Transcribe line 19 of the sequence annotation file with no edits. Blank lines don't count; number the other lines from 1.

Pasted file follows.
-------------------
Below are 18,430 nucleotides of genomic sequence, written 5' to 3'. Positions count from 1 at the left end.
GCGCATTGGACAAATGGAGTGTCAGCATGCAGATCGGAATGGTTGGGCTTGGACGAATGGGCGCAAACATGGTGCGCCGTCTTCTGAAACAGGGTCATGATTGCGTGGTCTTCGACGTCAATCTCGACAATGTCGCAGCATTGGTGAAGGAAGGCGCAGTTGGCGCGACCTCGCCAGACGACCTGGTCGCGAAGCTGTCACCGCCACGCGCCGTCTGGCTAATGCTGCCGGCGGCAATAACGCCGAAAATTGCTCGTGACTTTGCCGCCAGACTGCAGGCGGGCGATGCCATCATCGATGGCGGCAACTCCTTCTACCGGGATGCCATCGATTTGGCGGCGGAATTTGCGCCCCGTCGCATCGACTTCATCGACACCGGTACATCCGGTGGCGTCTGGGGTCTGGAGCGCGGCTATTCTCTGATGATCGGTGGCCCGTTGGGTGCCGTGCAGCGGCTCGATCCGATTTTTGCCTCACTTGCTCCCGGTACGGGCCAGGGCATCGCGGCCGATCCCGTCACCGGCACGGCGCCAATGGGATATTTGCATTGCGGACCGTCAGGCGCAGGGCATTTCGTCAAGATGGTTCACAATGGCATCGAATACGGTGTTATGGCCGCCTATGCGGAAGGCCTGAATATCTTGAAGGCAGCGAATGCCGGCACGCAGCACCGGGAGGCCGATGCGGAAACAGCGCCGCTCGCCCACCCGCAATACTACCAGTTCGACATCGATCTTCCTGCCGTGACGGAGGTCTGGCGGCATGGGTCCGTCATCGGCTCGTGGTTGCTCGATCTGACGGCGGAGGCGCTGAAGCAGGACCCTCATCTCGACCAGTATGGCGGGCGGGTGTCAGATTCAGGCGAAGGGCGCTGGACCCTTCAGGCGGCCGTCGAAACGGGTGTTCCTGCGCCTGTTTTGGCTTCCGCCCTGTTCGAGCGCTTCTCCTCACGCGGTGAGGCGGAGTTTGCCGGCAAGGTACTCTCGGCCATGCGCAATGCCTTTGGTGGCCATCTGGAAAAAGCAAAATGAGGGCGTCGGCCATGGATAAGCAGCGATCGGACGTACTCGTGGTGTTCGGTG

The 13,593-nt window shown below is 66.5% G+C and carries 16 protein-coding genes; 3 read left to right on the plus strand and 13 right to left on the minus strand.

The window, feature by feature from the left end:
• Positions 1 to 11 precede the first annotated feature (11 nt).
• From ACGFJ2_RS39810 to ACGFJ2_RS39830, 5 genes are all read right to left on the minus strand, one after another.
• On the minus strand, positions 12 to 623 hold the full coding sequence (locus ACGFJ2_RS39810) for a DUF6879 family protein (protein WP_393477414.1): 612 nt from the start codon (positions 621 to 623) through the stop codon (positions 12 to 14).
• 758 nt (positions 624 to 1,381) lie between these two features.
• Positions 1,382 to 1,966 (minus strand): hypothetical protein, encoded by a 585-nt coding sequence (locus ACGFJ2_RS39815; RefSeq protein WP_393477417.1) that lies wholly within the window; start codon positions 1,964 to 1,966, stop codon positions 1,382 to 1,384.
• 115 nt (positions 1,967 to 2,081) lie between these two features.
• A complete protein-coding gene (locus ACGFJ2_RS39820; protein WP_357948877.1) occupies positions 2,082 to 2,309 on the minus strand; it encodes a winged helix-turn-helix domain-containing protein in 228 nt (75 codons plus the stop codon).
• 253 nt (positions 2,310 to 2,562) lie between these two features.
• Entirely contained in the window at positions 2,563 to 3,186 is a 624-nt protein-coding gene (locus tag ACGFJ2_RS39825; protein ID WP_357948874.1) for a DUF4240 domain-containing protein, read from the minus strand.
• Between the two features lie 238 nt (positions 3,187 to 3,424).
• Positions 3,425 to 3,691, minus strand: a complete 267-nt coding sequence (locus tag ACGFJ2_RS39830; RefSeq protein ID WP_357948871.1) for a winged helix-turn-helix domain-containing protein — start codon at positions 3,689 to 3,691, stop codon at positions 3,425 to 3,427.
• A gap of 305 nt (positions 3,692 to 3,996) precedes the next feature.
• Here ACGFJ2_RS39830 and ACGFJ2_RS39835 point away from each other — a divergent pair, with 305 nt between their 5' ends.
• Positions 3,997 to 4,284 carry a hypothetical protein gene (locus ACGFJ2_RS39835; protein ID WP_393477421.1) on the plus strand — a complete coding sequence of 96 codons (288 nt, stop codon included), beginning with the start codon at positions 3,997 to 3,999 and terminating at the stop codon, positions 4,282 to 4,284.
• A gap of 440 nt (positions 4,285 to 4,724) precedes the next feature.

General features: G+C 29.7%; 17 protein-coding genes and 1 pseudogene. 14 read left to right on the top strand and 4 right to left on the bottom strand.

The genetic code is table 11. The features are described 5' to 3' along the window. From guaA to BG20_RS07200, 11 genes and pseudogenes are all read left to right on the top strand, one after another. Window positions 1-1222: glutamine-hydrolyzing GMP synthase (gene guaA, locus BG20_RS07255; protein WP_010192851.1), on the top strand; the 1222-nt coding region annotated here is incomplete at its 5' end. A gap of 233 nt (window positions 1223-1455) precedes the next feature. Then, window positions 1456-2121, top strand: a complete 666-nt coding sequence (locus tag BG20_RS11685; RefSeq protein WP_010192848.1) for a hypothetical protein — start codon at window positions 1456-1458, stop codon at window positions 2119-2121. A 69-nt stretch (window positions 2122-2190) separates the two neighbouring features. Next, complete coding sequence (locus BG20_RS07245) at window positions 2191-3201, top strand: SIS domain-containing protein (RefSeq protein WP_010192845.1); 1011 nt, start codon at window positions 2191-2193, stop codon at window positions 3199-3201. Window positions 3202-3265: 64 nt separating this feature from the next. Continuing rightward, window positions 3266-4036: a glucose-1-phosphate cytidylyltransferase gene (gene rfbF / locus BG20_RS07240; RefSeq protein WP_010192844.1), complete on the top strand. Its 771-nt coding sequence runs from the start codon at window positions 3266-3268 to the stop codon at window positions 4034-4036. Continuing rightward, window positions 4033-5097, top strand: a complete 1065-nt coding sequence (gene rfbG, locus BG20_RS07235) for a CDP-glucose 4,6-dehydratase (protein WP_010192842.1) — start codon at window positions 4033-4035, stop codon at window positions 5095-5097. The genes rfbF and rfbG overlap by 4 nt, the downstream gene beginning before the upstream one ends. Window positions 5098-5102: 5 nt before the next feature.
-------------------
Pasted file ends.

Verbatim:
• A gap of 440 nt (positions 4,285 to 4,724) precedes the next feature.